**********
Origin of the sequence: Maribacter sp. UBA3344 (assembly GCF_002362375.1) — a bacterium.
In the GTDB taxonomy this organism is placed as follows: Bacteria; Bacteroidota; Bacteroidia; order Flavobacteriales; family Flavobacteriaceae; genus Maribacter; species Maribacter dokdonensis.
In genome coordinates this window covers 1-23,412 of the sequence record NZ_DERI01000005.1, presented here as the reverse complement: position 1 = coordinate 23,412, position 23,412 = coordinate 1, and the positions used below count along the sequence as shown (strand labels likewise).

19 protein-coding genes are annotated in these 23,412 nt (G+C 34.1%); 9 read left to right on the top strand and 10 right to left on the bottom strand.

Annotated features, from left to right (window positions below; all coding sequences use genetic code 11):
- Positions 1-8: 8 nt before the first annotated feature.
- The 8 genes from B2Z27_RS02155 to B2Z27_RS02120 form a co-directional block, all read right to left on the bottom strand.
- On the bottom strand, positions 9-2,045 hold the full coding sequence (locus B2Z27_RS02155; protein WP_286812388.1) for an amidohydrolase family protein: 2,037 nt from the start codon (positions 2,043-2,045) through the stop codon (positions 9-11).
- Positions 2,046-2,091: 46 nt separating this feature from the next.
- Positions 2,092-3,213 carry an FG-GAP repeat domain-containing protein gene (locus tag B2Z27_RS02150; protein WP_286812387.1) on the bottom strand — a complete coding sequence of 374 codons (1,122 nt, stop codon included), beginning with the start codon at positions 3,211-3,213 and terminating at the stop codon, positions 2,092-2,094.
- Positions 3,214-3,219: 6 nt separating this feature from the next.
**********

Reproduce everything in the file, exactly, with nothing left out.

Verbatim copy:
Origin of the sequence: Maribacter sp. UBA3344 (assembly GCF_002362375.1) — a bacterium.
In the GTDB taxonomy this organism is placed as follows: Bacteria; Bacteroidota; Bacteroidia; order Flavobacteriales; family Flavobacteriaceae; genus Maribacter; species Maribacter dokdonensis.
In genome coordinates this window covers 1-23,412 of the sequence record NZ_DERI01000005.1, presented here as the reverse complement: position 1 = coordinate 23,412, position 23,412 = coordinate 1, and the positions used below count along the sequence as shown (strand labels likewise).

19 protein-coding genes are annotated in these 23,412 nt (G+C 34.1%); 9 read left to right on the top strand and 10 right to left on the bottom strand.

Annotated features, from left to right (window positions below; all coding sequences use genetic code 11):
- Positions 1-8: 8 nt before the first annotated feature.
- The 8 genes from B2Z27_RS02155 to B2Z27_RS02120 form a co-directional block, all read right to left on the bottom strand.
- On the bottom strand, positions 9-2,045 hold the full coding sequence (locus B2Z27_RS02155; protein WP_286812388.1) for an amidohydrolase family protein: 2,037 nt from the start codon (positions 2,043-2,045) through the stop codon (positions 9-11).
- Positions 2,046-2,091: 46 nt separating this feature from the next.
- Positions 2,092-3,213 carry an FG-GAP repeat domain-containing protein gene (locus tag B2Z27_RS02150; protein WP_286812387.1) on the bottom strand — a complete coding sequence of 374 codons (1,122 nt, stop codon included), beginning with the start codon at positions 3,211-3,213 and terminating at the stop codon, positions 2,092-2,094.
- Positions 3,214-3,219: 6 nt separating this feature from the next.